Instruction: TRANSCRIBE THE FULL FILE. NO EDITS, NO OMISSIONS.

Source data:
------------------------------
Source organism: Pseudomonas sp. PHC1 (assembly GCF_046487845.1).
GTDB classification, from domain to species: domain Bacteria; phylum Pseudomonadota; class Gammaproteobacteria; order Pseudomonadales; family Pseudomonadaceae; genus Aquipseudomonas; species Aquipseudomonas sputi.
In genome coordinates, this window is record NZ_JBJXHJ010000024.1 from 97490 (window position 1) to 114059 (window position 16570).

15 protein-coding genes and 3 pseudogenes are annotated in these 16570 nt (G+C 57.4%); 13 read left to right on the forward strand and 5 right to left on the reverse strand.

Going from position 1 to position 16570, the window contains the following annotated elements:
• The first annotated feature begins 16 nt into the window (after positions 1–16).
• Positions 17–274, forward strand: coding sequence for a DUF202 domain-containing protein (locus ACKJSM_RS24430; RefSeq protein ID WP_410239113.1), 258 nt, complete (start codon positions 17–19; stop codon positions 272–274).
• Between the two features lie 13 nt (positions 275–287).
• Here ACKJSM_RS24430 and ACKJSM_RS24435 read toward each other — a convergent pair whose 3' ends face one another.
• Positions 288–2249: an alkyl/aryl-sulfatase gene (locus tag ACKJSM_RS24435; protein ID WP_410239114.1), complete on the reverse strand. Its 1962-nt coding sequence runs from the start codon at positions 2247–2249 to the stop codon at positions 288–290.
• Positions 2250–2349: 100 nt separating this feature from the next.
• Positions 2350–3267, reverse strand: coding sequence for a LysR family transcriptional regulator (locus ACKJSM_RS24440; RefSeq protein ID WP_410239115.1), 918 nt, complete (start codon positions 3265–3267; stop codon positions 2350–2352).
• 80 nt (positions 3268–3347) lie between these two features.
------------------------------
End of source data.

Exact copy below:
Source organism: Pseudomonas sp. PHC1 (assembly GCF_046487845.1).
GTDB classification, from domain to species: domain Bacteria; phylum Pseudomonadota; class Gammaproteobacteria; order Pseudomonadales; family Pseudomonadaceae; genus Aquipseudomonas; species Aquipseudomonas sputi.
In genome coordinates, this window is record NZ_JBJXHJ010000024.1 from 97490 (window position 1) to 114059 (window position 16570).

15 protein-coding genes and 3 pseudogenes are annotated in these 16570 nt (G+C 57.4%); 13 read left to right on the forward strand and 5 right to left on the reverse strand.

Going from position 1 to position 16570, the window contains the following annotated elements:
• The first annotated feature begins 16 nt into the window (after positions 1–16).
• Positions 17–274, forward strand: coding sequence for a DUF202 domain-containing protein (locus ACKJSM_RS24430; RefSeq protein ID WP_410239113.1), 258 nt, complete (start codon positions 17–19; stop codon positions 272–274).
• Between the two features lie 13 nt (positions 275–287).
• Here ACKJSM_RS24430 and ACKJSM_RS24435 read toward each other — a convergent pair whose 3' ends face one another.
• Positions 288–2249: an alkyl/aryl-sulfatase gene (locus tag ACKJSM_RS24435; protein ID WP_410239114.1), complete on the reverse strand. Its 1962-nt coding sequence runs from the start codon at positions 2247–2249 to the stop codon at positions 288–290.
• Positions 2250–2349: 100 nt separating this feature from the next.
• Positions 2350–3267, reverse strand: coding sequence for a LysR family transcriptional regulator (locus ACKJSM_RS24440; RefSeq protein ID WP_410239115.1), 918 nt, complete (start codon positions 3265–3267; stop codon positions 2350–2352).
• 80 nt (positions 3268–3347) lie between these two features.